Over the two year period from the seizing of Jurgen to Judge Nott’s final ruling, the case was much discussed in letters between Cabell, his editor, his friends and literary associates. Some of these exchanges were published in Between Friends: Letters of James Branch Cabell and Others, a collection edited by Padraic Colum and Margaret Freeman Cabell. (Harcourt, Brace and World, 1962). A few excerpts are reprinted here.
New York, March 1, 1920
Dear Mr. Cabell:
After considerable inquiry I found the biggest lawyer in the United States on questions such as are involved in the Jurgen case. Not only is he an able lawyer, but an intellectual one as well, and his reading has been extensive. . . .
Quinn is a fighter and if there was any chance on earth of our winning the case and not losing it he would be disposed to go ahead, but he thinks it is hopeless from the start. You see the law doesn’t permit our introducing any evidence. No letters or opinions from literary experts are admissible, nor is it possible to have the author put on the stand to testify as to his purpose in writing the book. The book must be judged clearly on what it says and its influence on the jury. I think, you will agree, that the book will stand no such test. Its references when pointed out by opposing counsel will seem so obvious in their meaning that we cannot hope for leniency.
New York, May 8, 1920
. . .I write this on blank paper because I want to emphasize the fact that the balance of the letter is entirely a personal one. Yesterday Q. telephoned us that his negotiations with our friends down town had been unsuccessful and that the matters is to be followed through with vigor and without mercy. It seems that the mention of Heaven and Hell has offended the religious sensibilities of one or two persons in power, and for this reason we are to be given no opportunity to promise to be good children in the future if they will pardon us this time. I am — I confess — glad that this is the outcome. It was to have been my unpleasant task to appear and explain what well meaning persons we are and how we never should have done it had we known, and certainly never, never would do it again. It is a role I did not fancy. Now, the prospect of a fight even with defeat certain is a comforting one and a sop to my rather undeveloped sense of honor. . . .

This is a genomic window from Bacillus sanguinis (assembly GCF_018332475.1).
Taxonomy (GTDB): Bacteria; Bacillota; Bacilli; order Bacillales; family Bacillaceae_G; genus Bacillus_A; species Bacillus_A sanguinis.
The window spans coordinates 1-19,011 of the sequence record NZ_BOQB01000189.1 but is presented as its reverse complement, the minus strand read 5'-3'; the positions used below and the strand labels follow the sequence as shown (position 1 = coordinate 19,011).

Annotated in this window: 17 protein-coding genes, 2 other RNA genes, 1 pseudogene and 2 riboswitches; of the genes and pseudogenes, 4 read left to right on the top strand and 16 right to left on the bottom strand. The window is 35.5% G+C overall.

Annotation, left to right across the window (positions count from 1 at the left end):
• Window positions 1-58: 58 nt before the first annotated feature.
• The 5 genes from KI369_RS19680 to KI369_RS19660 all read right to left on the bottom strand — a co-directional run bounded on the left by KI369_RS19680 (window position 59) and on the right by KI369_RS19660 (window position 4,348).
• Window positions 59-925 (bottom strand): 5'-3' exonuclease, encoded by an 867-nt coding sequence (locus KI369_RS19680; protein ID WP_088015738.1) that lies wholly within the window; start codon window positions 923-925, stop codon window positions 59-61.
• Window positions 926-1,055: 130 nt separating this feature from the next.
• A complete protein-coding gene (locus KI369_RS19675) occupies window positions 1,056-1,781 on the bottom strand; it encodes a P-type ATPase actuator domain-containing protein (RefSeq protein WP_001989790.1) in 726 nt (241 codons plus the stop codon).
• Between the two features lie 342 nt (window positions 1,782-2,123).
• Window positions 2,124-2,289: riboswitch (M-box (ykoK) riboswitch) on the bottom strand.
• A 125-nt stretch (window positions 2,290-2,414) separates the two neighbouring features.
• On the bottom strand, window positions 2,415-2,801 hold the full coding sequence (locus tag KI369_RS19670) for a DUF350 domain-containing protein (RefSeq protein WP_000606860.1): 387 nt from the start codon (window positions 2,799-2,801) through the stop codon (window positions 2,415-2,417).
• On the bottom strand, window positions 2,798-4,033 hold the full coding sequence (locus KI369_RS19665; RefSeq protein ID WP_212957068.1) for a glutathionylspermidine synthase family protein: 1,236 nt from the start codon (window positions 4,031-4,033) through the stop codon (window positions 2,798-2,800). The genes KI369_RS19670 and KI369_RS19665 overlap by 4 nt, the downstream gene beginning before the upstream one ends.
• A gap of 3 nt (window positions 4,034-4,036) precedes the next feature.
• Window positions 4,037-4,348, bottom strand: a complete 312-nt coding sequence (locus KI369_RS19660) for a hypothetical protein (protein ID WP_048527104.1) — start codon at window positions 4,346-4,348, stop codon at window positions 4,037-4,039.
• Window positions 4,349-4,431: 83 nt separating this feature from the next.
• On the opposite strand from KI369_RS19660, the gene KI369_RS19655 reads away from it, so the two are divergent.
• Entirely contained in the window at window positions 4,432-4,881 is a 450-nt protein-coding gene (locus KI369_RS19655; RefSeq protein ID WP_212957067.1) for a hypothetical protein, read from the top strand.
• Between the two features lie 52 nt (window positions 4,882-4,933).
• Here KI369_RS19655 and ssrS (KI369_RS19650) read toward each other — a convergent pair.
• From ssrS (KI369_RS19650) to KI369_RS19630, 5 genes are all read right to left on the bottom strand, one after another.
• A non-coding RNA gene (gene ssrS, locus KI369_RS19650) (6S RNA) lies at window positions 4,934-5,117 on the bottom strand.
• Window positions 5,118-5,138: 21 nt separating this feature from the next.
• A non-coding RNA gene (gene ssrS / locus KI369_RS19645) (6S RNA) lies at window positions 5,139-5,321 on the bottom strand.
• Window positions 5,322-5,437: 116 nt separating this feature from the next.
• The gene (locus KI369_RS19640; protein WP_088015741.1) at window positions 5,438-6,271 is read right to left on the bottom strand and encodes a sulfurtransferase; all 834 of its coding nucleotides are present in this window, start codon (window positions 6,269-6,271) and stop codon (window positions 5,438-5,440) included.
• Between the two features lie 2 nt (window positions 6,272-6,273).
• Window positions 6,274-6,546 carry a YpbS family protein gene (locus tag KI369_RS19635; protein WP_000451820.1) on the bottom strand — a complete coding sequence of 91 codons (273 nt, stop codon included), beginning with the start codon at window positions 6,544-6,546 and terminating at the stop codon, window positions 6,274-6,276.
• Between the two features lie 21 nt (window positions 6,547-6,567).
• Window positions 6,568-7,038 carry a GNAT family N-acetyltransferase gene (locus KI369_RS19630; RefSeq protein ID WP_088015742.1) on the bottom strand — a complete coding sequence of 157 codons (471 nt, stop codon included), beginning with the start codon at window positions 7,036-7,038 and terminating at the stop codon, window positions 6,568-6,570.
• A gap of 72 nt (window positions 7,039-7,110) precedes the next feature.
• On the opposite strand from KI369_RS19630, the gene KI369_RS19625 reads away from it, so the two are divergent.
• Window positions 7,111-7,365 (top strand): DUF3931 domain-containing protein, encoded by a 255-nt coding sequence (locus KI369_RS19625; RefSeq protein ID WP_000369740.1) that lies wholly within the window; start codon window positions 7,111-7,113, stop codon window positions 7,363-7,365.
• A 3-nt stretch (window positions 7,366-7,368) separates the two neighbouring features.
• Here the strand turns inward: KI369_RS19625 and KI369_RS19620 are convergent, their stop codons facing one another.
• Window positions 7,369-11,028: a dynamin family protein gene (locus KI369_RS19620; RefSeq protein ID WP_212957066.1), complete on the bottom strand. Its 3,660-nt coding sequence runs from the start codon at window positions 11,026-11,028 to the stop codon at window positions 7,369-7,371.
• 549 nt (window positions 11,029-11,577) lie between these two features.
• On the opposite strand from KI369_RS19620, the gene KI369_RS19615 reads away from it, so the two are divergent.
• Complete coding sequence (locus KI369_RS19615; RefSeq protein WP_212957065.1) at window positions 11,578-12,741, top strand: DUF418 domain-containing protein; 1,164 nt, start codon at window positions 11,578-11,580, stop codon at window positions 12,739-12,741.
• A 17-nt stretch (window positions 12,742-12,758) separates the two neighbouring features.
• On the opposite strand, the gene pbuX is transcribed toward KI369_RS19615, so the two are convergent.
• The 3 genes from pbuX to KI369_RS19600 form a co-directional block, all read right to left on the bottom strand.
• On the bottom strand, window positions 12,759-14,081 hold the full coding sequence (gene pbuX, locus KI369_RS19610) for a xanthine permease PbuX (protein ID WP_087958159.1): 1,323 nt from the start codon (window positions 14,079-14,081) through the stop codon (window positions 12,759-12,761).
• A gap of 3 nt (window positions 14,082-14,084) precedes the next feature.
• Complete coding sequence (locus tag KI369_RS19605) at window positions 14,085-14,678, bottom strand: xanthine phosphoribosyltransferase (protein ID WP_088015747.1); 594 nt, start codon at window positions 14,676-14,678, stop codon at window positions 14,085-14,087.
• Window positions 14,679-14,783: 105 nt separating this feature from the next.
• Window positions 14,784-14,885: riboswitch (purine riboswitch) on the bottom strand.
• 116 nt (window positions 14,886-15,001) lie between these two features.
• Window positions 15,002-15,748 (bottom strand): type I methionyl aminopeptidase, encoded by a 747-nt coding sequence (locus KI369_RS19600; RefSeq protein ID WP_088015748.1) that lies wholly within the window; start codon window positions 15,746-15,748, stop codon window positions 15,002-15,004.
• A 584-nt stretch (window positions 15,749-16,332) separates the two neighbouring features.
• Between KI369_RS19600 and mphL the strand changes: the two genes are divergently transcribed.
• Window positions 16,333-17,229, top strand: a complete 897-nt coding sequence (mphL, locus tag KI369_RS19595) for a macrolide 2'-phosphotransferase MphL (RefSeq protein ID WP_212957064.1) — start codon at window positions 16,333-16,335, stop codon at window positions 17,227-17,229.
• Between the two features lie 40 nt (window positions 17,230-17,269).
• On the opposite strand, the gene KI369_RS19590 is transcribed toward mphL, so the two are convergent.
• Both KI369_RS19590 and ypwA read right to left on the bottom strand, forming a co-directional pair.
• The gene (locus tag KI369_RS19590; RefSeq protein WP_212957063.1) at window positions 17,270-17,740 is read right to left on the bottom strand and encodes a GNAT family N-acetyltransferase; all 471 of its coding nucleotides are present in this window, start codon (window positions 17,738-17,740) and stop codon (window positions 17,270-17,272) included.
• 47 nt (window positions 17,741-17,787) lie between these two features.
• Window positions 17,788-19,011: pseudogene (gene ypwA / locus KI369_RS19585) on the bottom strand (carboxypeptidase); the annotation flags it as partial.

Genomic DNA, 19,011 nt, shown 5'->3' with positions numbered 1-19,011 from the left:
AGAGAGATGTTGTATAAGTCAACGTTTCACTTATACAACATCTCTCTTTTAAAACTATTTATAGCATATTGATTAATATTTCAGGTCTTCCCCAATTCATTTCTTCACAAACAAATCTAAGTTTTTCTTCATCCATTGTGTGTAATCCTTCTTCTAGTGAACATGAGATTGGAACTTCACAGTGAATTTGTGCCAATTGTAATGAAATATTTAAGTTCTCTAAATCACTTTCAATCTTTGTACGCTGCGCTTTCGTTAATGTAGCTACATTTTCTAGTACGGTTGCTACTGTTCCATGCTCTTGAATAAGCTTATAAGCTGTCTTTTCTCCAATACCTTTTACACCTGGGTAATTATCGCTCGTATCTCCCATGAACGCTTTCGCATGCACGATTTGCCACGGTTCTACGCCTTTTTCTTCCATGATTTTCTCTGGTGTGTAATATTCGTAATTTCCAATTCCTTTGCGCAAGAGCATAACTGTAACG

Dumbarton, May 11, 1920
. . . I refuse to defend Jurgen on any count: the book must speak for itself: and those who don’t like it can go to hell. So I am out with my platform before any of the political parties.
As to censorship of our reading matter, I concede this may, in theory, be advisable. In practice, though I can imagine no persons or class of persons qualified to perform this censorship. Pace the Vice Society, there is certainly a difference between pornography and fine literature, if but the difference that everybody enjoys the first where few care one way or the other about the second: and certainly the two should be appraised by diverse and appropriate standards. A work of art should therefore, in theory, be judged entirely as a work of art, by a jury of practitioners of the art concerned.
New York, October 27, 1922
Dear Mr. Cabell:
I cannot tell you how much I appreciate your letter. It went so far beyond my deserts that I am almost ashamed to look it in the face; but nevertheless I am going to preserve it for my children. I feel that the whole occasion was an immense privilege for me; an opportunity to touch spaces and concepts that hitherto had rolled along far beyond the reach of my circumstances. I appreciate the memory, but I shall hold fast to the connection. . . . Now Jurgen is free, and I am therefore privileged to commune with its author; and I shall probably in the future abuse that privilege excessively.